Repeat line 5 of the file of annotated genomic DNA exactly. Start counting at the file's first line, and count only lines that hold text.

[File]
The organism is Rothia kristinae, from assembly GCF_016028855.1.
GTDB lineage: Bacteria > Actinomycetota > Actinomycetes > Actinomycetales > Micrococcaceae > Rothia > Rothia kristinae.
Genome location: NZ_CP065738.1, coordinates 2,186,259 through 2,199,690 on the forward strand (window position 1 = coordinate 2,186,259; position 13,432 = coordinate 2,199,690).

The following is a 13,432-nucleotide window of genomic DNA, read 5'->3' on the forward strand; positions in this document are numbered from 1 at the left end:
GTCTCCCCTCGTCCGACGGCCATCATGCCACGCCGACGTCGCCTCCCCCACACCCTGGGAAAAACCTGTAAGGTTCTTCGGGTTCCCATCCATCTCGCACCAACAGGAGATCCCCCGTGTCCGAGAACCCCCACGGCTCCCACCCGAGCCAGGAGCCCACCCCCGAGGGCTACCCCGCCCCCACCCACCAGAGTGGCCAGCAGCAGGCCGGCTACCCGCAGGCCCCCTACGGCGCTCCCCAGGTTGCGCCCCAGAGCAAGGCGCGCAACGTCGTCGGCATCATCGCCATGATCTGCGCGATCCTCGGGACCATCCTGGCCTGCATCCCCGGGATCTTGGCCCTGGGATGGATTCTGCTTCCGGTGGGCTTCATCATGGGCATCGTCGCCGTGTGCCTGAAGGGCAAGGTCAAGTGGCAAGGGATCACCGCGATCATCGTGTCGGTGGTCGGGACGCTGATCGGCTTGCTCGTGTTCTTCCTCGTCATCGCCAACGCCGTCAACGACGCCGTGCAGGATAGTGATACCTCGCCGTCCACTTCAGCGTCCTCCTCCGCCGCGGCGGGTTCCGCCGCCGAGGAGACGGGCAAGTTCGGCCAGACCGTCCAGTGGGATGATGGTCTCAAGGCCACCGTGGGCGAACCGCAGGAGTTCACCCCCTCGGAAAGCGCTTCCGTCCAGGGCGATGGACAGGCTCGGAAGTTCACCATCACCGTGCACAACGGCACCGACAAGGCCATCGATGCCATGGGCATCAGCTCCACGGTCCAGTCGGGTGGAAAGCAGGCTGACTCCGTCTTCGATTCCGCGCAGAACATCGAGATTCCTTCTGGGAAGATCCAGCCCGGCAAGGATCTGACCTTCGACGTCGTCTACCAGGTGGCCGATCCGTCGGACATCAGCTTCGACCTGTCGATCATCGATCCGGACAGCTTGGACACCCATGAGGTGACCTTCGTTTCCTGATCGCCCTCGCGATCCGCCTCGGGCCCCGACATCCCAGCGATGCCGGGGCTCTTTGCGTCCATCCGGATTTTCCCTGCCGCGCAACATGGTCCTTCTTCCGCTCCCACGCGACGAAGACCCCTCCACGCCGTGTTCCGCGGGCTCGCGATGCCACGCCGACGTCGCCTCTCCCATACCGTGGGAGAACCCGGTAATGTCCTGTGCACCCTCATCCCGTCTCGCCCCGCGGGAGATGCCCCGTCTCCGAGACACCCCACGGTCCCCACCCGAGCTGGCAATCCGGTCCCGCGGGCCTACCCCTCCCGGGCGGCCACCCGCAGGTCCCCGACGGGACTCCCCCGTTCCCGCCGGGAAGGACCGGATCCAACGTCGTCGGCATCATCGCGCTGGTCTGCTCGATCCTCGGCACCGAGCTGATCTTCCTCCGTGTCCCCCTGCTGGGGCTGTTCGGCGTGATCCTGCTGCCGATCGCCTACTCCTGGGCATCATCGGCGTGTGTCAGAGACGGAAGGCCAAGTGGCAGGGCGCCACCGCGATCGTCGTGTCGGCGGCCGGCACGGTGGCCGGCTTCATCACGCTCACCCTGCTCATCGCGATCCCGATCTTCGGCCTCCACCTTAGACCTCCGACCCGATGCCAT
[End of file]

GTCTCCCCTCGTCCGACGGCCATCATGCCACGCCGACGTCGCCTCCCCCACACCCTGGGAAAAACCTGTAAGGTTCTTCGGGTTCCCATCCATCTCGCACCAACAGGAGATCCCCCGTGTCCGAGAACCCCCACGGCTCCCACCCGAGCCAGGAGCCCACCCCCGAGGGCTACCCCGCCCCCACCCACCAGAGTGGCCAGCAGCAGGCCGGCTACCCGCAGGCCCCCTACGGCGCTCCCCAGGTTGCGCCCCAGAGCAAGGCGCGCAACGTCGTCGGCATCATCGCCATGATCTGCGCGATCCTCGGGACCATCCTGGCCTGCATCCCCGGGATCTTGGCCCTGGGATGGATTCTGCTTCCGGTGGGCTTCATCATGGGCATCGTCGCCGTGTGCCTGAAGGGCAAGGTCAAGTGGCAAGGGATCACCGCGATCATCGTGTCGGTGGTCGGGACGCTGATCGGCTTGCTCGTGTTCTTCCTCGTCATCGCCAACGCCGTCAACGACGCCGTGCAGGATAGTGATACCTCGCCGTCCACTTCAGCGTCCTCCTCCGCCGCGGCGGGTTCCGCCGCCGAGGAGACGGGCAAGTTCGGCCAGACCGTCCAGTGGGATGATGGTCTCAAGGCCACCGTGGGCGAACCGCAGGAGTTCACCCCCTCGGAAAGCGCTTCCGTCCAGGGCGATGGACAGGCTCGGAAGTTCACCATCACCGTGCACAACGGCACCGACAAGGCCATCGATGCCATGGGCATCAGCTCCACGGTCCAGTCGGGTGGAAAGCAGGCTGACTCCGTCTTCGATTCCGCGCAGAACATCGAGATTCCTTCTGGGAAGATCCAGCCCGGCAAGGATCTGACCTTCGACGTCGTCTACCAGGTGGCCGATCCGTCGGACATCAGCTTCGACCTGTCGATCATCGATCCGGACAGCTTGGACACCCATGAGGTGACCTTCGTTTCCTGATCGCCCTCGCGATCCGCCTCGGGCCCCGACATCCCAGCGATGCCGGGGCTCTTTGCGTCCATCCGGATTTTCCCTGCCGCGCAACATGGTCCTTCTTCCGCTCCCACGCGACGAAGACCCCTCCACGCCGTGTTCCGCGGGCTCGCGATGCCACGCCGACGTCGCCTCTCCCATACCGTGGGAGAACCCGGTAATGTCCTGTGCACCCTCATCCCGTCTCGCCCCGCGGGAGATGCCCCGTCTCCGAGACACCCCACGGTCCCCACCCGAGCTGGCAATCCGGTCCCGCGGGCCTACCCCTCCCGGGCGGCCACCCGCAGGTCCCCGACGGGACTCCCCCGTTCCCGCCGGGAAGGACCGGATCCAACGTCGTCGGCATCATCGCGCTGGTCTGCTCGATCCTCGGCACCGAGCTGATCTTCCTCCGTGTCCCCCTGCTGGGGCTGTTCGGCGTGATCCTGCTGCCGATCGCCTACTCCTGGGCATCATCGGCGTGTGTCAGAGACGGAAGGCCAAGTGGCAGGGCGCCACCGCGATCGTCGTGTCGGCGGCCGGCACGGTGGCCGGCTTCATCACGCTCACCCTGCTCATCGCGATCCCGATCTTCGGCCTCCACCTTAGACCTCCGACCCGATGCCAT